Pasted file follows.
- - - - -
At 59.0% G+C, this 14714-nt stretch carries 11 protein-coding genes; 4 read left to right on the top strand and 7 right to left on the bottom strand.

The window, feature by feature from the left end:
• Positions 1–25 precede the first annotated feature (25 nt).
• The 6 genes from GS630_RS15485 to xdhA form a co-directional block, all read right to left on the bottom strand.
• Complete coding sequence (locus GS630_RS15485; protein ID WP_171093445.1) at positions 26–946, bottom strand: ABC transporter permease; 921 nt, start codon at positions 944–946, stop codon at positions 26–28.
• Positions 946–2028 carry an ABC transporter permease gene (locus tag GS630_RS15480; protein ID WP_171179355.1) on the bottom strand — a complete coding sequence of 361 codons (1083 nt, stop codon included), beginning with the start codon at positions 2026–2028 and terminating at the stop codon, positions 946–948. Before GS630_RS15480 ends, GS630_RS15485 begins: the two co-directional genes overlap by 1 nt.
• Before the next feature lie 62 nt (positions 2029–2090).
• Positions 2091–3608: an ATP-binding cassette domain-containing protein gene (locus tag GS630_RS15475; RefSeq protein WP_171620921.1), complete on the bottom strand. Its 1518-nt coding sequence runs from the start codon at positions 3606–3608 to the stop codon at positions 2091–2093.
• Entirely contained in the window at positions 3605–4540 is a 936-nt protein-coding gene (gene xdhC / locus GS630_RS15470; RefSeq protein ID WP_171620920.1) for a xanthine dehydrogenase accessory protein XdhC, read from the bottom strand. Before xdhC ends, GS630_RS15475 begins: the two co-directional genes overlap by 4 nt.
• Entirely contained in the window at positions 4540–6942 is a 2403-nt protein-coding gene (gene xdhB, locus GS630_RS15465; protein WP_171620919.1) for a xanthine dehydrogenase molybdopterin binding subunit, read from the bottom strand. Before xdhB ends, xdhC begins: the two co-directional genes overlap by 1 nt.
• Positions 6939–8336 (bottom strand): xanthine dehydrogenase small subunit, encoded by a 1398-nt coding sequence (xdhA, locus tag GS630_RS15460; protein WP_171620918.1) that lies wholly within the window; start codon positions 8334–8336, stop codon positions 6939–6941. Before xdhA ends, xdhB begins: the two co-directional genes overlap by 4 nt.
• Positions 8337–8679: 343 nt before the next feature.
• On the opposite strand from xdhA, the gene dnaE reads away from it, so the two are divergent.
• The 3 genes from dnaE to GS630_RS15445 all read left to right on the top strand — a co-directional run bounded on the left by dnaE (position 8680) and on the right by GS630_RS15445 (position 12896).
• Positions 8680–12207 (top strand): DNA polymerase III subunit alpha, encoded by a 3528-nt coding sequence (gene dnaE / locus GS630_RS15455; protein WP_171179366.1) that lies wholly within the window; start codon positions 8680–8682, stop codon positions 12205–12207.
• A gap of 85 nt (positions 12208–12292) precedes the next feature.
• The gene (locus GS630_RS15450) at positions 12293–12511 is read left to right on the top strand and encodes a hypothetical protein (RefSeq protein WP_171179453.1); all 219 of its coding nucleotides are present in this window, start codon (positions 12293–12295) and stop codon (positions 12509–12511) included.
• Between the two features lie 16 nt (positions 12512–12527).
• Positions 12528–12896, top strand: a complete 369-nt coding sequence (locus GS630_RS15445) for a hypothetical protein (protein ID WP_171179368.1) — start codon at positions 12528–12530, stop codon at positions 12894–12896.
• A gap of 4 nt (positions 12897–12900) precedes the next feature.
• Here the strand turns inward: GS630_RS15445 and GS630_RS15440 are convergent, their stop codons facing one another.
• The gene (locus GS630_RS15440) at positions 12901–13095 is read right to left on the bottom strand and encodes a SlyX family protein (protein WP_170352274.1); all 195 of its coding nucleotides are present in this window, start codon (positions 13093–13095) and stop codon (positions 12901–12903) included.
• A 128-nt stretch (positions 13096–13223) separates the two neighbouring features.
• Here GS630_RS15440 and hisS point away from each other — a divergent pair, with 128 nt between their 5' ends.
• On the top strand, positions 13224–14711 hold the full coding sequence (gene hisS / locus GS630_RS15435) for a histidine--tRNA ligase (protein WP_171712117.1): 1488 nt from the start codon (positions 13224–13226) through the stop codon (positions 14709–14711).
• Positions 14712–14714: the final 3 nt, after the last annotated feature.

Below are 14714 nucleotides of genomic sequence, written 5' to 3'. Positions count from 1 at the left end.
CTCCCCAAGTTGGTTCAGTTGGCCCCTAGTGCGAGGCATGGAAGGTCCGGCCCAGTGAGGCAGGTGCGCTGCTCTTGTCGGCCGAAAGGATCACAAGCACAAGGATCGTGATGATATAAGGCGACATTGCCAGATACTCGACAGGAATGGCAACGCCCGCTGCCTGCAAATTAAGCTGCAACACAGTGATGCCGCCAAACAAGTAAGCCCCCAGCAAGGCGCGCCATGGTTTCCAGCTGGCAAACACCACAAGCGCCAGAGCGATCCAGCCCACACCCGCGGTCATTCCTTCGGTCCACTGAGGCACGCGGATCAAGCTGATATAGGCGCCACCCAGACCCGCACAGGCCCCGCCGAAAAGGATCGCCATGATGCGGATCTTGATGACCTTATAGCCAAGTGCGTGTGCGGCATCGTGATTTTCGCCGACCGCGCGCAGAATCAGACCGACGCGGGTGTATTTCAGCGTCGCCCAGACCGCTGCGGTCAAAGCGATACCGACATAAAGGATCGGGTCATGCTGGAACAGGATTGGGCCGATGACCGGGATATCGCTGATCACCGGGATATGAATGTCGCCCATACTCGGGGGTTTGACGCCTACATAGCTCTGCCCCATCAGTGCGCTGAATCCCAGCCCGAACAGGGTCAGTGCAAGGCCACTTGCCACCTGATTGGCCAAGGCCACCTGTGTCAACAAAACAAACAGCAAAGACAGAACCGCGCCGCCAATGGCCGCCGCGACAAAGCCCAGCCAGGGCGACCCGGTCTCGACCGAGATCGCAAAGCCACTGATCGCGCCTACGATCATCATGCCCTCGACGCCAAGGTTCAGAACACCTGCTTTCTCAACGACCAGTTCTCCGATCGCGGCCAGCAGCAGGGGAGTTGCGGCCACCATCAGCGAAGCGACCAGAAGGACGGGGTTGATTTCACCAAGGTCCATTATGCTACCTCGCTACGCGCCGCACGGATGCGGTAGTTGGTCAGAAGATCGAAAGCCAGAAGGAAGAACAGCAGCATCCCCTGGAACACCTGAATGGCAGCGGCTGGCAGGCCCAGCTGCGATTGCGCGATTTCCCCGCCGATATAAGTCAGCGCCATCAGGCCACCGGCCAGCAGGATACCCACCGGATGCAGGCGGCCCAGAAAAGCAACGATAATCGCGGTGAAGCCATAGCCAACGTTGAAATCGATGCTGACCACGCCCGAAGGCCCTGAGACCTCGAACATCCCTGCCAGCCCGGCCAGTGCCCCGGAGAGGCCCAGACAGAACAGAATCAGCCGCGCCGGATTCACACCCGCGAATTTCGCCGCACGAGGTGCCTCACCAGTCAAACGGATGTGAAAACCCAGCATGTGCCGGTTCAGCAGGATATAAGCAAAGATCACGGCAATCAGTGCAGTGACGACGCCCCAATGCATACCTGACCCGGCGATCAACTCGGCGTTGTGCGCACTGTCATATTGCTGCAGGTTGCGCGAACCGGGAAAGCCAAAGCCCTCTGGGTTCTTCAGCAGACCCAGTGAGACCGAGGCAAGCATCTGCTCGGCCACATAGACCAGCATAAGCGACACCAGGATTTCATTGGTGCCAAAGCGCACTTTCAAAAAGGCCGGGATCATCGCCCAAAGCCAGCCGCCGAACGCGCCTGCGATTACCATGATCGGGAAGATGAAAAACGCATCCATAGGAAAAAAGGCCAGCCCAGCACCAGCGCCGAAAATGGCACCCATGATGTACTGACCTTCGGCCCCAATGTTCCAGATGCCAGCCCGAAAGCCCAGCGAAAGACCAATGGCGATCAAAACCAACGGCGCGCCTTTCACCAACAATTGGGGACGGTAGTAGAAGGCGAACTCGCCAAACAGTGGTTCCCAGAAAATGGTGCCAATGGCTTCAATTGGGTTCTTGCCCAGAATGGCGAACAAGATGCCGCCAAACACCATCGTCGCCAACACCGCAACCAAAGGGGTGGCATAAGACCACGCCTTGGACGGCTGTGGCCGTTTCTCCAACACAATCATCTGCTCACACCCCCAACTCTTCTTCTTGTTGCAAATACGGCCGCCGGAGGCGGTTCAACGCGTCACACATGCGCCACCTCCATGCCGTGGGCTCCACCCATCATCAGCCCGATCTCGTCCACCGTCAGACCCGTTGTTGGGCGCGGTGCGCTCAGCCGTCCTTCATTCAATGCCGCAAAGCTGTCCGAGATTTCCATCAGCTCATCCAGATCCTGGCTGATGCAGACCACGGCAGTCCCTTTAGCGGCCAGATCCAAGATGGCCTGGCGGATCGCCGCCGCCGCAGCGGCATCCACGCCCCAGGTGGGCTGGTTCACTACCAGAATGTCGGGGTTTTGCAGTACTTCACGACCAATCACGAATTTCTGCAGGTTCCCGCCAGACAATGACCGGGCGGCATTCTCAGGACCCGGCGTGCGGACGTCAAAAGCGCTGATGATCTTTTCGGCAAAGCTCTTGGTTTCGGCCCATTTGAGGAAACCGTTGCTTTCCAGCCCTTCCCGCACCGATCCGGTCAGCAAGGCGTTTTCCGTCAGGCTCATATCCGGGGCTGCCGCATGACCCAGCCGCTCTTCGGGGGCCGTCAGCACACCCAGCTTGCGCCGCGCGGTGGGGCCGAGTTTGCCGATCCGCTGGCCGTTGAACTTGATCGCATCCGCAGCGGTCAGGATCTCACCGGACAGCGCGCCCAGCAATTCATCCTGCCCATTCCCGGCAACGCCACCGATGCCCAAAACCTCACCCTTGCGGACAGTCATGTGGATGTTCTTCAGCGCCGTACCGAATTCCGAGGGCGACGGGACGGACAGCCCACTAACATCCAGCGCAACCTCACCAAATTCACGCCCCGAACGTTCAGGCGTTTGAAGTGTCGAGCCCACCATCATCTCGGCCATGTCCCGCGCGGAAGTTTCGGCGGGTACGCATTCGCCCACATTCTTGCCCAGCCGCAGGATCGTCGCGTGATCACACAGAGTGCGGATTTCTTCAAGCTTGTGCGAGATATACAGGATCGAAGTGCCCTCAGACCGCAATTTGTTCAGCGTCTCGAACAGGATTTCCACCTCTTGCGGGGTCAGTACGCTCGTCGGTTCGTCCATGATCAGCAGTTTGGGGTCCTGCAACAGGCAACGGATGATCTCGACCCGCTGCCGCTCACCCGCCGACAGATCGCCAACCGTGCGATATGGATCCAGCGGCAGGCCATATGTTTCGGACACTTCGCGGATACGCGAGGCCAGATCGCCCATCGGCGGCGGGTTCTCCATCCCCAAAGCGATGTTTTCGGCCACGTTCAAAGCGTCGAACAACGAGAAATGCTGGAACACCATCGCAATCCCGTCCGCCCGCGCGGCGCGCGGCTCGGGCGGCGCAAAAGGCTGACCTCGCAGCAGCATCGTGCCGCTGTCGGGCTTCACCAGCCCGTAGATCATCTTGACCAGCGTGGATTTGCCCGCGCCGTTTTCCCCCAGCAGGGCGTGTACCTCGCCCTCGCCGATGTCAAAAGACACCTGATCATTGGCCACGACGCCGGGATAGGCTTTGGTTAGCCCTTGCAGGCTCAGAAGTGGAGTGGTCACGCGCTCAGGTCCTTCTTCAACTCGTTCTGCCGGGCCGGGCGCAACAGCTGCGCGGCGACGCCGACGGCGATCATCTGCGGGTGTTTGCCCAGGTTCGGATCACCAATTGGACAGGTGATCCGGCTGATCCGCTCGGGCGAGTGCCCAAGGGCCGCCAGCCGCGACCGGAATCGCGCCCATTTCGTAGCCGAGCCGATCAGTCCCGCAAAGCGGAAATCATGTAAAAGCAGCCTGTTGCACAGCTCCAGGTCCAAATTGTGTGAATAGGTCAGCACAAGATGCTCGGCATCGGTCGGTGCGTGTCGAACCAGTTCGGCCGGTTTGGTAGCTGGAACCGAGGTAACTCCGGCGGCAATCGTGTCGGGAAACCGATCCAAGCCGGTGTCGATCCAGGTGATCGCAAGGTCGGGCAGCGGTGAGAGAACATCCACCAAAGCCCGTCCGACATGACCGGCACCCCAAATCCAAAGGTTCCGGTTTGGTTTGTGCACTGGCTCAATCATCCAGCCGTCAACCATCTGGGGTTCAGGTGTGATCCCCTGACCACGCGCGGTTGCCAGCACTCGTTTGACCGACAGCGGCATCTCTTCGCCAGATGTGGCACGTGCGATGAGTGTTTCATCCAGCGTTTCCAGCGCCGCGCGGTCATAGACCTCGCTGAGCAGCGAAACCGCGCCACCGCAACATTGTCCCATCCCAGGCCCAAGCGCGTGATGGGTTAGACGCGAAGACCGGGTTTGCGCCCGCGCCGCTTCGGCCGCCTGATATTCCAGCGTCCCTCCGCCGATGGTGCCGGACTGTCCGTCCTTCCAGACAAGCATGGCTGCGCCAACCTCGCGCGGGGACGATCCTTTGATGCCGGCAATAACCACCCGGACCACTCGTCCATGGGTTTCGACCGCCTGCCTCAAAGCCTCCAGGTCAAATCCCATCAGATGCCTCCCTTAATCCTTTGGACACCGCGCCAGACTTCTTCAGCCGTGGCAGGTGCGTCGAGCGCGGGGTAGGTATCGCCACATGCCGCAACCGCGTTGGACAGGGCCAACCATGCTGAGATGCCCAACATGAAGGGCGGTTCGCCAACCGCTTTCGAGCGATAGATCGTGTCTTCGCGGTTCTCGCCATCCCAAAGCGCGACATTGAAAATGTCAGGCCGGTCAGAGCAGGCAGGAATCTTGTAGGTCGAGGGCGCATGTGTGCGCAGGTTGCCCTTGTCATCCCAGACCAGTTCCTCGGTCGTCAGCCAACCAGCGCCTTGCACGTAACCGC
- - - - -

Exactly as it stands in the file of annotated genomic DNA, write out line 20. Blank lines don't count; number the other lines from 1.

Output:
• A gap of 4 nt (positions 12897–12900) precedes the next feature.